One of the most nettlesome challenges in New Testament studies has to do with the dating of the New Testament documents. The letters of Paul are the easiest to date. But a number of scholars believe that some of Paul’s letters are not his (especially Hebrews and the correspondence to Timothy and Titus), thus adding mud to the water. Typically, scholars date the gospels from the late 60s into the 90s of the first century, arguing that Mark is the earliest written and John the latest. The book of Acts was written about the same time that Luke wrote his gospel (perhaps early 80s, although I am aware of a respected scholar who dates Luke-Acts to the 60s). The so-called general epistles are difficult to date (the correspondence from John, Peter, Jude, James) because few hints lie in these letters to events in the authors’ world. Hence, we are left to look at internal factors to try to place these letters in their historical contexts. For instance, Second Peter is not cited by any Christian authors until well into the second century AD; as a result, many scholars date this letter to the early second century and dismiss Peter as its author. But in my view, only an eyewitness (=Peter) could have penned the lines that summarize the experience on the Mount of Transfiguration (2 Peter 1:16-19).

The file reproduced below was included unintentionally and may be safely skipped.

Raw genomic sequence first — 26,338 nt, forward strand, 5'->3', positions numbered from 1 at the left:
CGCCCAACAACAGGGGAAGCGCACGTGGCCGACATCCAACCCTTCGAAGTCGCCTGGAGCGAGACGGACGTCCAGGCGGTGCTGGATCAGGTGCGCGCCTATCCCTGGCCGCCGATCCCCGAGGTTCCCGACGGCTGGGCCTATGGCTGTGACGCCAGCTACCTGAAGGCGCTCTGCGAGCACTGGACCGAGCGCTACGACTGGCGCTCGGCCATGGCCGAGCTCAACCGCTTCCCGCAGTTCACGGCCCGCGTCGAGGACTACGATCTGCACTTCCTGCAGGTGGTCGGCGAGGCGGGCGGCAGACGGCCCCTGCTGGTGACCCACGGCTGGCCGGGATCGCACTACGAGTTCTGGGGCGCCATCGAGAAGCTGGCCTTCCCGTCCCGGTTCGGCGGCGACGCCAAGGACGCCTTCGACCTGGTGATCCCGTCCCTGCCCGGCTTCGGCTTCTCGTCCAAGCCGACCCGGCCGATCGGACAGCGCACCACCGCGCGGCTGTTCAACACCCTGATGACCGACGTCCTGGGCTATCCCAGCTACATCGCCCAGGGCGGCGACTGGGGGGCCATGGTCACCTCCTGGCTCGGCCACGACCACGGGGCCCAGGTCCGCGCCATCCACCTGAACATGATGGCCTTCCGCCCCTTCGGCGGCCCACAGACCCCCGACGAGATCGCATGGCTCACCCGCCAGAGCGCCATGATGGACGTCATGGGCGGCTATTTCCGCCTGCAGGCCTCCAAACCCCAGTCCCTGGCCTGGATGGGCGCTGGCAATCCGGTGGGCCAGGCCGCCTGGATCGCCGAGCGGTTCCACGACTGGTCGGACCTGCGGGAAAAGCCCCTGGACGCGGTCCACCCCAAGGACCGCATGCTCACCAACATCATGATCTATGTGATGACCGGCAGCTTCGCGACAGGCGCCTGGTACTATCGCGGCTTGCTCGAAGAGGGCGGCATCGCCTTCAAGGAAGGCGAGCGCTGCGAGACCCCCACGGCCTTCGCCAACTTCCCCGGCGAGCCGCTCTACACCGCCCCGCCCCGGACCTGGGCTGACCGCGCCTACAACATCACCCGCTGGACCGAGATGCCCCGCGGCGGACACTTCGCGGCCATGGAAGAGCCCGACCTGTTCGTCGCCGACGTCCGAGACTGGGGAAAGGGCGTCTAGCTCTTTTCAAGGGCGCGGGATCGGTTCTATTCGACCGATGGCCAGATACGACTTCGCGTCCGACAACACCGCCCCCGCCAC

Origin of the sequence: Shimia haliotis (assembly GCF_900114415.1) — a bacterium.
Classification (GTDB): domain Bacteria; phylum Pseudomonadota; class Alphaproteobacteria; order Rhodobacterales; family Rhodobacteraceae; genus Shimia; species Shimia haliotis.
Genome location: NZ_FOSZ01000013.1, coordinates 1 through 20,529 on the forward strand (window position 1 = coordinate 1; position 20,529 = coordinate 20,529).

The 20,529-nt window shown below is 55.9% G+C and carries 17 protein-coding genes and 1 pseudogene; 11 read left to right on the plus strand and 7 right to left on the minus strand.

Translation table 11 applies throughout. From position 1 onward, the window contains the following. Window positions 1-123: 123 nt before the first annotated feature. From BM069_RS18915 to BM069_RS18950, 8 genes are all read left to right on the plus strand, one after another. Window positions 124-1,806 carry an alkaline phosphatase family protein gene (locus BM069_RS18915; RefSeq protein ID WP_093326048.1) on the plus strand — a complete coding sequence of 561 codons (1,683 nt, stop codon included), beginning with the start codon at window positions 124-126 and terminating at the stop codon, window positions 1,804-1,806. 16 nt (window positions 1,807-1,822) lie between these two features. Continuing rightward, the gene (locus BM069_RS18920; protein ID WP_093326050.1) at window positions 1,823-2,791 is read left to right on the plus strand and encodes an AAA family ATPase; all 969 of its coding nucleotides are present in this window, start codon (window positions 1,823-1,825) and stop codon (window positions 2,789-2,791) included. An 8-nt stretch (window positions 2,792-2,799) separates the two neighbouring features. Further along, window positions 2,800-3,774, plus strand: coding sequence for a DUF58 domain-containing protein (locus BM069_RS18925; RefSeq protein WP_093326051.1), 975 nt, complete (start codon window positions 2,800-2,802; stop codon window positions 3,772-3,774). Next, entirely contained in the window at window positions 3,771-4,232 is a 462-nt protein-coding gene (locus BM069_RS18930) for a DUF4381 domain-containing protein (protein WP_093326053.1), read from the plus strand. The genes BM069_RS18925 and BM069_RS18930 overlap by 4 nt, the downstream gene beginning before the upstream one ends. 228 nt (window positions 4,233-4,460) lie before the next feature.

One of the most respected authors, who was a believer and took seriously the evidence from early Christian authors about the New Testament books, was Frederick Fyvie Bruce (he went by the pen-name F. F. Bruce). If I were to recommend one of Bruce’s works, I would suggest his New Testament History, which was first published in paperback in 1972 (the most recent printing was 1983). I find myself regularly rereading parts of that book. He doesn’t spend much time talking about dating matters of New Testament books, but he describes in a very illuminating way the world in which those books were written.
If you want to see how a person deals with issues of dating a New Testament book, you might look at my study where I grapple with dating Mark’s gospel: “The Testimony of Mark,” in Studies in Scripture, Volume Five: The Gospels, edited by Kent P. Jackson and Robert L. Millet (Salt Lake City, Utah: Deseret Book, 1986), 61–87.
I hope that this brief, summarizing answer helps.